Thursday, September 15, 2016


Whatever character flaws Fiorella LaGuardia had, you won’t find them in Fiorello!, the Jerry Bock, Sheldon Harnick, George Abbott and Jerome Weidman’s musical about New York’s pint-sized former mayor. But you will find lots of heart and fun in The Berkshire Theatre Group’s revival of this Pulitzer Prize and Tony Award-winning musical, now at The East 13th Street Theater.

Directed by Bob Moss, this is the first full-scale New York City and Off-Broadway revival of the hit musical, which was last seen on Broadway in 1959. Its enthusiastic cast, headed by Austin Scott Lombardi (photo, center), tells the story of a son of Italian immigrants, the man known as the “Little Flower” (his first name in Italian), a lawyer who fought for the poor and disenfranchised, “working on the side of the angels.” He became a Congressman from New York who bravely took on the corruption of Tammany Hall, then was a distinguished soldier in World War I and, after an initial defeat, the city’s mayor.

The show is two and a half hours but, with its spirit of an old-time musical and the energy of the young cast, it never drags. Carl Sprague has designed a set made up largely of cutouts of famous NYC buildings and a few tables and chairs, all of which can be pushed on an off stage easily, and replicas of old newspapers cover the stage floor.

David Murin’s costumes are a delight, especially when we move into the 1920s — love those black and rhinestone flapper dresses.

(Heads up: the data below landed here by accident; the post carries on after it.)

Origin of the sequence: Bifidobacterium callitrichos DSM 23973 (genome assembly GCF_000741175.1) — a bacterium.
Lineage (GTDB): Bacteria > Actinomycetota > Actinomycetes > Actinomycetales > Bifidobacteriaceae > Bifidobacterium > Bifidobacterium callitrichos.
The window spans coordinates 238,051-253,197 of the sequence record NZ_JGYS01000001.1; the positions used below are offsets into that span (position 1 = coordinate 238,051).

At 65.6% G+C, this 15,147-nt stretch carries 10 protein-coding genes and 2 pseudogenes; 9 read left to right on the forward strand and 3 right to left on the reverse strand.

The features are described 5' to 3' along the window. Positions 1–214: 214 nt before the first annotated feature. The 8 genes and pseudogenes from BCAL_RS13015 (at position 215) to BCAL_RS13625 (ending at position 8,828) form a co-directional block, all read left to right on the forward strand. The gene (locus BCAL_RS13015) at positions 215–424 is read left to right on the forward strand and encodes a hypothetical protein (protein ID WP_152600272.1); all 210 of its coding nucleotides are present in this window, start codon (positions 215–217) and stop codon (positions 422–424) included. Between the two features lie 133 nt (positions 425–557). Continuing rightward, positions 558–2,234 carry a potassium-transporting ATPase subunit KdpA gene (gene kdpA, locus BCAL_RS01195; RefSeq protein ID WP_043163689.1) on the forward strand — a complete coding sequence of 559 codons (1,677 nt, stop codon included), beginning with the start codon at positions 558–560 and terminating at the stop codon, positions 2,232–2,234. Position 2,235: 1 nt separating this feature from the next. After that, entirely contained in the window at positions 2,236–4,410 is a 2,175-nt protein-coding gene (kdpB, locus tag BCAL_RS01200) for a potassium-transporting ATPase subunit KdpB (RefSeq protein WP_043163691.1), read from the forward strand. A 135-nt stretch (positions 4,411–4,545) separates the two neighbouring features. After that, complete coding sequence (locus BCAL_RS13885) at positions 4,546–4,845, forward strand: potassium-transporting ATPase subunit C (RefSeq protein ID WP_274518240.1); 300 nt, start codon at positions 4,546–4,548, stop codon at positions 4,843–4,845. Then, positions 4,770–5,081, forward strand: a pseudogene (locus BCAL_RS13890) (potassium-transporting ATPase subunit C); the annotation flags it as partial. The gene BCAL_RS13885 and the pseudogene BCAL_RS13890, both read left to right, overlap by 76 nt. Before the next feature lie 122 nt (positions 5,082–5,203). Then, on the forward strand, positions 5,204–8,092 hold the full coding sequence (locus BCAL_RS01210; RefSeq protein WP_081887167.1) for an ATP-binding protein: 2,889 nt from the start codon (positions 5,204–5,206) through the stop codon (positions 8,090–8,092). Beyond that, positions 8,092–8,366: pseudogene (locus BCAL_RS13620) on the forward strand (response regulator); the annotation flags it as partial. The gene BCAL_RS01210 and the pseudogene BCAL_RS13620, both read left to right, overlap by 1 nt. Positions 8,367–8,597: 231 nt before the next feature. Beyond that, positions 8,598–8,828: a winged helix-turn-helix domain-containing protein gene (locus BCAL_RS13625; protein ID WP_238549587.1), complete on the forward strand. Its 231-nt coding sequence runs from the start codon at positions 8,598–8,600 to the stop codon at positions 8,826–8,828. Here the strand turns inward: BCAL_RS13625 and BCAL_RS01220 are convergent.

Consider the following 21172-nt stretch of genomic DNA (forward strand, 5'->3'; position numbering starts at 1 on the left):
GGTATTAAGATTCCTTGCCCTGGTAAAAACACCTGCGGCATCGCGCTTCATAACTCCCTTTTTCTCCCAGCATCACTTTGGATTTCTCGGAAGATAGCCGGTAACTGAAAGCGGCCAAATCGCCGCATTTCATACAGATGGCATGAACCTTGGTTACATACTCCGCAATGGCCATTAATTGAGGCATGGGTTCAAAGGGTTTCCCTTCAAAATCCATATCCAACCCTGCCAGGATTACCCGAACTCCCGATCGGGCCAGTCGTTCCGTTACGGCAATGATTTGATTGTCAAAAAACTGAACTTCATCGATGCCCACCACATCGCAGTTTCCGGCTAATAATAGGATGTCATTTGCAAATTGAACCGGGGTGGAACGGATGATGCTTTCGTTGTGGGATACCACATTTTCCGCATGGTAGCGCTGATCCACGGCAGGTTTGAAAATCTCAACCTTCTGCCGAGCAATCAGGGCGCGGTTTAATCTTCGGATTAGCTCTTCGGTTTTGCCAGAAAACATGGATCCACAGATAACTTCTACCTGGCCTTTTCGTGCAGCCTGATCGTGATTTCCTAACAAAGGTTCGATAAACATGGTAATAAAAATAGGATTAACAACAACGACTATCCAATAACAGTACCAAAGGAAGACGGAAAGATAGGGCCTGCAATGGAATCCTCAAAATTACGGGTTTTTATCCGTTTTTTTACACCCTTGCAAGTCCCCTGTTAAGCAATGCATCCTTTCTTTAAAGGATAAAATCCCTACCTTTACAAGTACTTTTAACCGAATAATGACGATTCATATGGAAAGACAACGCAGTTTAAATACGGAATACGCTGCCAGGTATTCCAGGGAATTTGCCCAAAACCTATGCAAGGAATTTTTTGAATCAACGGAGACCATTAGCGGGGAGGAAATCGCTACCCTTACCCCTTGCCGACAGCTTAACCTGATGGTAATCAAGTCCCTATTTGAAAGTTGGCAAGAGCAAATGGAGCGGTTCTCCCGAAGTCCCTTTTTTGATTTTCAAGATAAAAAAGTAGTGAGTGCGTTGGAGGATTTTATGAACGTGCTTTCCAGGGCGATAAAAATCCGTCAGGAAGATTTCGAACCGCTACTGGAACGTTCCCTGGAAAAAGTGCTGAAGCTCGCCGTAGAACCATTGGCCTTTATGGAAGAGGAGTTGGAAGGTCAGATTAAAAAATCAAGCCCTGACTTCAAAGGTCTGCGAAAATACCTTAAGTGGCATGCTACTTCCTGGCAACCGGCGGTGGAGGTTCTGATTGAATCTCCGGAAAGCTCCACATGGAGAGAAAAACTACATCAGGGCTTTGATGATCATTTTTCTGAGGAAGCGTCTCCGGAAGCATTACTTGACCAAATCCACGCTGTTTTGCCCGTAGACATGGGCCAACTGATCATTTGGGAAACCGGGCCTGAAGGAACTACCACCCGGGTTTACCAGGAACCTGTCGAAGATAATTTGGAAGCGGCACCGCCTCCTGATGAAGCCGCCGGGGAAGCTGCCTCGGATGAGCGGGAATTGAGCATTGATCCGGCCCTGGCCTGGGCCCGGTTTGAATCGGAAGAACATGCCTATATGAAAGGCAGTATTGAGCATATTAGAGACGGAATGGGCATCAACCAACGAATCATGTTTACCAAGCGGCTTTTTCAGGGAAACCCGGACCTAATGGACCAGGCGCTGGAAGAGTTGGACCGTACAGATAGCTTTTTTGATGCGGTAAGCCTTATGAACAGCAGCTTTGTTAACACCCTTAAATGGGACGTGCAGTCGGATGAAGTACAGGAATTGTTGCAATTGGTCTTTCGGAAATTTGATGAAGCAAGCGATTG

Michael Callahan has choreographed lively dancing that fills the small stage. I especially liked the ballroom dancing for “Till Tomorrow,” a moving number marking Fiorello’s departure for the war.

The singing is strong and clear. Rebecca Brudner, playing Fiorello’s first wife, Thea (in photo with Lombardi), gives an exquisite performance of “When Did I Fall in Love,” probably the show’s best-known song, where she reveals her surprise at how deeply she has fallen in love with her husband over the years.

I also appreciated Chelsea Cree Groen who plays Dora, a striking factory worker Fiorello helps early in his career. She has a beautiful voice and good comic timing.

Music director Evan Zavada has arranged the score for two pianos and a violin, and this simplicity works just fine.

It’s a treat to go to a show about a good guy who stays good, with cheery music and actors who break into song and dance without a moment’s notice. As I said, a truly old-fashioned musical. In this season of vile politics with not a good guy to be seen, it’s refreshing to have this fantasy.

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